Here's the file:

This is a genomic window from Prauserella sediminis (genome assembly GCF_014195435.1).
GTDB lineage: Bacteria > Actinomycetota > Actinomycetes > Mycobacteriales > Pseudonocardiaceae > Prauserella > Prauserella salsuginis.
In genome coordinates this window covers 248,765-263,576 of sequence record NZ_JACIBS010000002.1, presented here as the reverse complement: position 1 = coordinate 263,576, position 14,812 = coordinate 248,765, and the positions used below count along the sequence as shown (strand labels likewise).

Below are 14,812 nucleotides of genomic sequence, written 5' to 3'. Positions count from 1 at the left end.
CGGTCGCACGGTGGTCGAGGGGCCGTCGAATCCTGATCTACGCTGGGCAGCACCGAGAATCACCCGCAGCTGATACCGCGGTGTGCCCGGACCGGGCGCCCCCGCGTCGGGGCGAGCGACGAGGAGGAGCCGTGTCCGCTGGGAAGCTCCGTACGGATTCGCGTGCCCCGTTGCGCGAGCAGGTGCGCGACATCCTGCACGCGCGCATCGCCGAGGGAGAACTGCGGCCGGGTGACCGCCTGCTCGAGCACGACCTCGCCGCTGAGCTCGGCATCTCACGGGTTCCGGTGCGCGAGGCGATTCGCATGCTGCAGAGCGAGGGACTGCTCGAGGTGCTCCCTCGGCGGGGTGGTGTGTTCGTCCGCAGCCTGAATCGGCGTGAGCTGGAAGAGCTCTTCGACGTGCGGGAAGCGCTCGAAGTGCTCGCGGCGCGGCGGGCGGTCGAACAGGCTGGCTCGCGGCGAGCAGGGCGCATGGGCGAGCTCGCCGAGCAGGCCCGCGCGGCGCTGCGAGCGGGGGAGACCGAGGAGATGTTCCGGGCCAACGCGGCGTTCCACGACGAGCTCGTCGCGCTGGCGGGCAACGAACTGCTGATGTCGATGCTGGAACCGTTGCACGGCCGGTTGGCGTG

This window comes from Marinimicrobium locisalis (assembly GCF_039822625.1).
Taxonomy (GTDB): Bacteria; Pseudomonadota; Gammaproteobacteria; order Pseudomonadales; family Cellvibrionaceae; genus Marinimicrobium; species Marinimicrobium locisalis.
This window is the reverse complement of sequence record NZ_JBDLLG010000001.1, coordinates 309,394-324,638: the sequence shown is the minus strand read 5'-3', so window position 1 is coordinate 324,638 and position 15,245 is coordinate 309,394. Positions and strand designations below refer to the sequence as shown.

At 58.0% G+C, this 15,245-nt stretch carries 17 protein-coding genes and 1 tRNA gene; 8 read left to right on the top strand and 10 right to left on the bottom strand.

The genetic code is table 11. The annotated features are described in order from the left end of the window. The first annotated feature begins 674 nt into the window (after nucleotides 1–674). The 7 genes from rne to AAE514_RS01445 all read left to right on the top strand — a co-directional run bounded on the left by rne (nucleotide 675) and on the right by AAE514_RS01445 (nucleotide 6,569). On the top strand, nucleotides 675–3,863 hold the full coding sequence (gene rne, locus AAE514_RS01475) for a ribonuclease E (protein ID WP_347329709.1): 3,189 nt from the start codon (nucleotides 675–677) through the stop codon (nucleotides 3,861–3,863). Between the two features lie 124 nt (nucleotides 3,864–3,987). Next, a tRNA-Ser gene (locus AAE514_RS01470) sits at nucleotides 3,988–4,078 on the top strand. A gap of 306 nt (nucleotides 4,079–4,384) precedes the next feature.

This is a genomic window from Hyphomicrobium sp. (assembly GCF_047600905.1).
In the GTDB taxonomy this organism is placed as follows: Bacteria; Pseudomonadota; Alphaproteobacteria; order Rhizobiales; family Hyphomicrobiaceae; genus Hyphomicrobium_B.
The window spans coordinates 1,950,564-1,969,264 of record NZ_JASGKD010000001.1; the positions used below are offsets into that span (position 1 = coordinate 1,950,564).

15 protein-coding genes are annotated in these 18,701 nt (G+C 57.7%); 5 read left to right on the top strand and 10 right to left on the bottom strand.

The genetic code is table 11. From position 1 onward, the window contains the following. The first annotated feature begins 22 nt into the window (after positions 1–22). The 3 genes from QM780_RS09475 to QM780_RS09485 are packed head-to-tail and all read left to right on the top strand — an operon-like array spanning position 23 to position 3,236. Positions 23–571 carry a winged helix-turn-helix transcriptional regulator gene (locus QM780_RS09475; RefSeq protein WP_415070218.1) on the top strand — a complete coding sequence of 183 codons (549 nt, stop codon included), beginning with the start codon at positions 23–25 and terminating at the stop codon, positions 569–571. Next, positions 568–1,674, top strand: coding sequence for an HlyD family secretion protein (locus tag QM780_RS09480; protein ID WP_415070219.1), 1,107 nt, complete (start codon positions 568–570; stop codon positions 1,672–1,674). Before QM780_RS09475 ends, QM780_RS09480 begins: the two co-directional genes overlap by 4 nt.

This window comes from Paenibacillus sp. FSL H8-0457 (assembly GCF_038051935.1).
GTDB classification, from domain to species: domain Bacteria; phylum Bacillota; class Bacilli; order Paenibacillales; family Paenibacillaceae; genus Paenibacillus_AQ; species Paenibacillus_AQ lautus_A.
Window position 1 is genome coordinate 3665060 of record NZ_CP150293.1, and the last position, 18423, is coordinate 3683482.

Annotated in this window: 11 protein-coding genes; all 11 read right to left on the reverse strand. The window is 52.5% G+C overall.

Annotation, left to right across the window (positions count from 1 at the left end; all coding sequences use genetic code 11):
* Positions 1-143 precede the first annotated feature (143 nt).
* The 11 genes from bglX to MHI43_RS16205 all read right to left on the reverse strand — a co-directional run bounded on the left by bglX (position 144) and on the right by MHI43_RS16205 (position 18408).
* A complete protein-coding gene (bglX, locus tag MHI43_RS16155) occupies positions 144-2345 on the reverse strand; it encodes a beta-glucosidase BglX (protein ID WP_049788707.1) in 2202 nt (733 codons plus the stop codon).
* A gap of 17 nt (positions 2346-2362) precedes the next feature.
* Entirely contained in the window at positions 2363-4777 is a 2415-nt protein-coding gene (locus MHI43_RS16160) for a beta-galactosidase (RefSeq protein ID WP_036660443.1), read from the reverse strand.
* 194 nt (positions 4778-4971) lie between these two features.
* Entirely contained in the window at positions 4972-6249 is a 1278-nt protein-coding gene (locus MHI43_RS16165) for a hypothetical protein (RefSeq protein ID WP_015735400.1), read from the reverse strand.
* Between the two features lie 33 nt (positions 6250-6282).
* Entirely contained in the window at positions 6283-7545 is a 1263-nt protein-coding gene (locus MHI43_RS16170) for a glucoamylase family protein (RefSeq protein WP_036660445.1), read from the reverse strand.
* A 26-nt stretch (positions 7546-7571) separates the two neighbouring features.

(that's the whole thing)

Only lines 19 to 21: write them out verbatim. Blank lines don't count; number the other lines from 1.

Annotated in this window: 11 protein-coding genes; all 11 read right to left on the reverse strand. The window is 52.5% G+C overall.

Annotation, left to right across the window (positions count from 1 at the left end; all coding sequences use genetic code 11):
* Positions 1-143 precede the first annotated feature (143 nt).